Pederre v. State

| Miss. | Mar 15, 1911

Smith, J.,

delivered the opinion of the court.

This is an appeal from a conviction in the court below of the crime of unlawful retailing.

Appellant and Charlie Drummond, one of the witnesses for the state, are neighbors in the city of Hattiesburg, living only a short distance apart. H. E. Hammet, one of the witnesses for the state, was employed by .the city of Hattiesburg as a special detective to ferret out and report blind tigers. On the 26th day of September, 1910, Hammet approached Drummond at or near his (Drummond’s) residence, requested him to obtain for him a bottle of whiskey, and gave him the money to pay for it. It does not appear from the evidence where or from whom Hammet told Drummond to obtain the whiskey, and Hammet testifies that he does not know where Drummond obtained it, but that he went toward appellant’s house and returned with the whiskey. Drummond testi*175fied that he purchased the whiskey from appellant. This was denied by appellant, and, as a part of her defense, she attempted to show that the whiskey was sold to Ham-met by Drummond himself. -Hammet and the chief of police of the city of Hattiesburg .both testified that Ham-met was working for a regular salary, and that the amount he was to'receive did not depend upon the number of cases reported by him. Appellant proved by a member of the board of aldermen that this was not true, that Hammet had been paid one hundred dollars by the city, but that this was for “nine cases of detective work.” Appellant then offered to introduce the account filed by Hammet with the board of aldermen upon which this allowance was made, but an objection was interposed thereto and sustained by the court. If Hammet was not working for a regular salary, but was paid for each case .reported, this fact might have materially affected his credibility with the jury. The evidence was in conflict on this point, and the account filed’ by Hammet, upon which the allowance by the board of aldermen was made, would have disposed of that conflict. The court, therefore, erred in excluding it from the jury.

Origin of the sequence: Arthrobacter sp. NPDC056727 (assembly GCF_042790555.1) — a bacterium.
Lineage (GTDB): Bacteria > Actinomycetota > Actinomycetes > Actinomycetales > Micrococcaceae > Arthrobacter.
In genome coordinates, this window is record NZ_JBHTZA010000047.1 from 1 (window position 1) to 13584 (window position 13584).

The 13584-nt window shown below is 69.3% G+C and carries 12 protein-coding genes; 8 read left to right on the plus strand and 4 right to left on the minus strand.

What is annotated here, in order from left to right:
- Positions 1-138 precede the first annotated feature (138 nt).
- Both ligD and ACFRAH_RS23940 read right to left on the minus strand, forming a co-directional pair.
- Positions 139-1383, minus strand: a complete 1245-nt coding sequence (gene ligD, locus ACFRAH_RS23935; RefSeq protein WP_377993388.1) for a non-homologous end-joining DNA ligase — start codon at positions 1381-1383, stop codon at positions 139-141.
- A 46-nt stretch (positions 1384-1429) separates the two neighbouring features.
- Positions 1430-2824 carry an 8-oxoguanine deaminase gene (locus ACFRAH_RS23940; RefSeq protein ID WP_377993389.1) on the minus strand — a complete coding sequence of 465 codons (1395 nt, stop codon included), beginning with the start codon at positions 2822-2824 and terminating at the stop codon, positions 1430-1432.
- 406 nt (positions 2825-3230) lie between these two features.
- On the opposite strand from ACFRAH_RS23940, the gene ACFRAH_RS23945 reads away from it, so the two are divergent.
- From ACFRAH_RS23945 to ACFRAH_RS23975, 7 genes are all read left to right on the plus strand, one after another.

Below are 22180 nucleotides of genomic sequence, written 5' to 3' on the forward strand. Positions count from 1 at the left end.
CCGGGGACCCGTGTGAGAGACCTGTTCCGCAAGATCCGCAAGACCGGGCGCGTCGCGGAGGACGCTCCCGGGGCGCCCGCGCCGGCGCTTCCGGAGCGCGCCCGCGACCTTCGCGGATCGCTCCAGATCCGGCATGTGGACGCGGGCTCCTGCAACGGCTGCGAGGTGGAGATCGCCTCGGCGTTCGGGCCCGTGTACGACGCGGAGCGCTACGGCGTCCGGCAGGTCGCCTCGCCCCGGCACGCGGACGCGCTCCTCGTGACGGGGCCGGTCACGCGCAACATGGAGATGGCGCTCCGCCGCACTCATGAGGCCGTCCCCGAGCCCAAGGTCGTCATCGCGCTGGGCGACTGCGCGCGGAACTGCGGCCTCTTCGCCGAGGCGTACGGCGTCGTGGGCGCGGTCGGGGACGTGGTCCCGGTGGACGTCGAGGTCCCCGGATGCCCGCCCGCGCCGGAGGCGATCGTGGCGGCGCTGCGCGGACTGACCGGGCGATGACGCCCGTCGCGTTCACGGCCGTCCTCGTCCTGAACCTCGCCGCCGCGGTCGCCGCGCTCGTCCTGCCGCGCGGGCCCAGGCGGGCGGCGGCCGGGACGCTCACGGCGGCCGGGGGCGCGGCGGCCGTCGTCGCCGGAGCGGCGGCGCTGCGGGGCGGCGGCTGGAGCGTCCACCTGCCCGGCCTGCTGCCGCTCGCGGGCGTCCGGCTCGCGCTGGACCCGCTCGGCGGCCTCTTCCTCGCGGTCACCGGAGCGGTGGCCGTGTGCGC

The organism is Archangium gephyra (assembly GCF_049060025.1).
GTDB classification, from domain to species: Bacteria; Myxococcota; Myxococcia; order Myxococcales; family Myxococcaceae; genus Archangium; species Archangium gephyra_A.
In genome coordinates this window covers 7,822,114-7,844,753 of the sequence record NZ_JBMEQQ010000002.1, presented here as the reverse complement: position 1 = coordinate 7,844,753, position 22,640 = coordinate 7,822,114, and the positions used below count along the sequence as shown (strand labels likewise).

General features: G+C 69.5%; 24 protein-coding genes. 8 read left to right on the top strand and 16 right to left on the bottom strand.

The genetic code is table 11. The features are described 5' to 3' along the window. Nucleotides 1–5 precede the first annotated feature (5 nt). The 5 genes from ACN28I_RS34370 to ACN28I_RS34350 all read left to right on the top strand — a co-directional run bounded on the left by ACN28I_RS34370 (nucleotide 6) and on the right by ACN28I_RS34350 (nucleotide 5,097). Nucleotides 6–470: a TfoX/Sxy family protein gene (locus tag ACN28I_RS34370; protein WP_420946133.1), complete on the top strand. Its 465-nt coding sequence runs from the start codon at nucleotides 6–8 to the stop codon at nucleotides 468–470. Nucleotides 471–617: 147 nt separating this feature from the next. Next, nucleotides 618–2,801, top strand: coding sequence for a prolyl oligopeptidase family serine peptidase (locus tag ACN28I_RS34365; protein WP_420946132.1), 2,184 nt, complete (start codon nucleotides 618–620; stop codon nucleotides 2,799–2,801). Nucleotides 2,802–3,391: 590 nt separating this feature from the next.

The second instruction granted the state is as follows:

“The court instructs the jury, for the state, that they are not authorized under the law to disregard the testimony of a witness merely because he is employed as a detective; but they must give the testimony of such witness the same credence as that of any other witness, unless they believe from the testimony that such wtiness has knowingly and corruptly sworn falsely to a material fact in issue.” The weight to be given such evidence, which, of course, varies with the circumstances of each case and the credibility of witnesses, are matters peculiarly within the. province of the jury, and of which the jury should be permitted to judge, uninfluenced by the views of the court relative thereto. The giving of this instruction was, therefore, error.

*176As the other matters complained of may not occur on another trial, we express no opinion thereon.

jReversed and remanded.